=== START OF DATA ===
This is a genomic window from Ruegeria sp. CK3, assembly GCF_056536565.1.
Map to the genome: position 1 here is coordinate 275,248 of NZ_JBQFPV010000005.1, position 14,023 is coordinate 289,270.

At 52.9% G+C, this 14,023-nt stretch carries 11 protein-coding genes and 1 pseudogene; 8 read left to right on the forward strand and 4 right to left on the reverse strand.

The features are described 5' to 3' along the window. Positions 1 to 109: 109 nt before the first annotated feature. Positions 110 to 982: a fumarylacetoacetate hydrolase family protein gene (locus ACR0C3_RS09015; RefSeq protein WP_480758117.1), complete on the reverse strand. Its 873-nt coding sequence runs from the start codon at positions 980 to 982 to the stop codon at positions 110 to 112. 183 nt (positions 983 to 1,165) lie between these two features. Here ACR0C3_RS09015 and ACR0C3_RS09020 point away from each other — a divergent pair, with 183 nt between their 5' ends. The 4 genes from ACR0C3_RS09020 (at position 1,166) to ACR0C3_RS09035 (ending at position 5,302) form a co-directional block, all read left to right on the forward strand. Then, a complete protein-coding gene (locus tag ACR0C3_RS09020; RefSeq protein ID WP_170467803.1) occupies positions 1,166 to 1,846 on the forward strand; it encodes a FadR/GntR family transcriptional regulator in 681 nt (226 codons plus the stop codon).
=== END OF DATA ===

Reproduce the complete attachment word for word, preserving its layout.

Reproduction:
This is a genomic window from Ruegeria sp. CK3, assembly GCF_056536565.1.
Map to the genome: position 1 here is coordinate 275,248 of NZ_JBQFPV010000005.1, position 14,023 is coordinate 289,270.

At 52.9% G+C, this 14,023-nt stretch carries 11 protein-coding genes and 1 pseudogene; 8 read left to right on the forward strand and 4 right to left on the reverse strand.

The features are described 5' to 3' along the window. Positions 1 to 109: 109 nt before the first annotated feature. Positions 110 to 982: a fumarylacetoacetate hydrolase family protein gene (locus ACR0C3_RS09015; RefSeq protein WP_480758117.1), complete on the reverse strand. Its 873-nt coding sequence runs from the start codon at positions 980 to 982 to the stop codon at positions 110 to 112. 183 nt (positions 983 to 1,165) lie between these two features. Here ACR0C3_RS09015 and ACR0C3_RS09020 point away from each other — a divergent pair, with 183 nt between their 5' ends. The 4 genes from ACR0C3_RS09020 (at position 1,166) to ACR0C3_RS09035 (ending at position 5,302) form a co-directional block, all read left to right on the forward strand. Then, a complete protein-coding gene (locus tag ACR0C3_RS09020; RefSeq protein ID WP_170467803.1) occupies positions 1,166 to 1,846 on the forward strand; it encodes a FadR/GntR family transcriptional regulator in 681 nt (226 codons plus the stop codon).